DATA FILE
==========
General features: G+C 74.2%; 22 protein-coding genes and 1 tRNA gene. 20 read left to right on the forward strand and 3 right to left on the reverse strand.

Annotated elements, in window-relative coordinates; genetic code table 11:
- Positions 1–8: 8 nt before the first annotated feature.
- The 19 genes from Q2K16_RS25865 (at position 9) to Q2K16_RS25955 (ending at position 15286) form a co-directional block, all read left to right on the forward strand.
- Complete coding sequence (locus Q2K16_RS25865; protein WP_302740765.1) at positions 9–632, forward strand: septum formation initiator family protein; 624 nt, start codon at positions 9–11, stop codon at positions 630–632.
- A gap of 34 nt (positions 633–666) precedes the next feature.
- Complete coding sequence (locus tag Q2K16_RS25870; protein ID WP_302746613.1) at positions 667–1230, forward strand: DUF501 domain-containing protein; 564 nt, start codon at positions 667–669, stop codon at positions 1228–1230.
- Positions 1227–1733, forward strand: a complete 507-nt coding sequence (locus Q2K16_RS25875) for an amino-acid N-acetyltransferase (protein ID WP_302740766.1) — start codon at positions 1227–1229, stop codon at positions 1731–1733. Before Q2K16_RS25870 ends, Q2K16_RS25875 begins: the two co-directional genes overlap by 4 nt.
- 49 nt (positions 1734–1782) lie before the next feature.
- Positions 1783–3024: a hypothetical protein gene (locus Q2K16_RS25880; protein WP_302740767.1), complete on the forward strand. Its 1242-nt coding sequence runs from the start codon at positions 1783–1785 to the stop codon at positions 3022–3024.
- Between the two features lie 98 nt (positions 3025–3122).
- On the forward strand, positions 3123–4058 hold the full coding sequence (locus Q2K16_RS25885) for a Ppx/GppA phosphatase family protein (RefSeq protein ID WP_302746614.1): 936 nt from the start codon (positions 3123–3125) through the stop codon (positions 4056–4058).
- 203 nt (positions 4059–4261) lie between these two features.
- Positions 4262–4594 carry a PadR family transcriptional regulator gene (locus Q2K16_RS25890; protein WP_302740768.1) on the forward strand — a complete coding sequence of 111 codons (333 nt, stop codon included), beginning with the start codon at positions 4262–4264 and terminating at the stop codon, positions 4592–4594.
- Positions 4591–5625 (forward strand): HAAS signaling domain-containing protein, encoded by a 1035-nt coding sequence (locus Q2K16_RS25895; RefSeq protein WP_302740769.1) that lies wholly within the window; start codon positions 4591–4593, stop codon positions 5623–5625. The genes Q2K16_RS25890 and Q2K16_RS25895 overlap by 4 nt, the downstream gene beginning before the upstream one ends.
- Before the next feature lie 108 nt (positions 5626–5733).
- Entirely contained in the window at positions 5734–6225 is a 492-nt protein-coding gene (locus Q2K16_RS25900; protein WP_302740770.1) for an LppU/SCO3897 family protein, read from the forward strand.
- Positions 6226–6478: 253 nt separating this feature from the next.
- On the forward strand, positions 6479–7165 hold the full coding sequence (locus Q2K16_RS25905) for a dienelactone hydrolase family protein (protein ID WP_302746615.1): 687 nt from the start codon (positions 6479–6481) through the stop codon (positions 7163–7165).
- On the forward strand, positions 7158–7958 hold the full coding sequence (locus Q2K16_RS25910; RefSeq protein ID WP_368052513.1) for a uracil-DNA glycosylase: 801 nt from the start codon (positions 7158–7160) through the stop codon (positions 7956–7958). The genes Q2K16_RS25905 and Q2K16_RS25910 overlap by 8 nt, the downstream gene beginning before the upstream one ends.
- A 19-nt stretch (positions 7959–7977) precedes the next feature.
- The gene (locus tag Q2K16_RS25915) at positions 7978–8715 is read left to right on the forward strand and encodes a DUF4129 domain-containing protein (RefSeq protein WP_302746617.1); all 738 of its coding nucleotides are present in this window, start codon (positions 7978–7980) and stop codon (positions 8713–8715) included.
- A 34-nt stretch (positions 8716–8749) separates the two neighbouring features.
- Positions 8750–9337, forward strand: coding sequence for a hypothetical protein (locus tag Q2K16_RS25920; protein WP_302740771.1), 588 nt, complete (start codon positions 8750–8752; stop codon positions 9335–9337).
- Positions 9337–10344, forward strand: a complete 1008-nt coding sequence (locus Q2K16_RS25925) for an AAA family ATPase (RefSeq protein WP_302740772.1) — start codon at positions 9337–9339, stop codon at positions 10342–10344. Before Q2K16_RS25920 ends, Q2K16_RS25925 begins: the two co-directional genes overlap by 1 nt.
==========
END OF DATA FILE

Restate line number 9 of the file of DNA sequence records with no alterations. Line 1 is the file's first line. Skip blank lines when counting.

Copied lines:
- 49 nt (positions 1734–1782) lie before the next feature.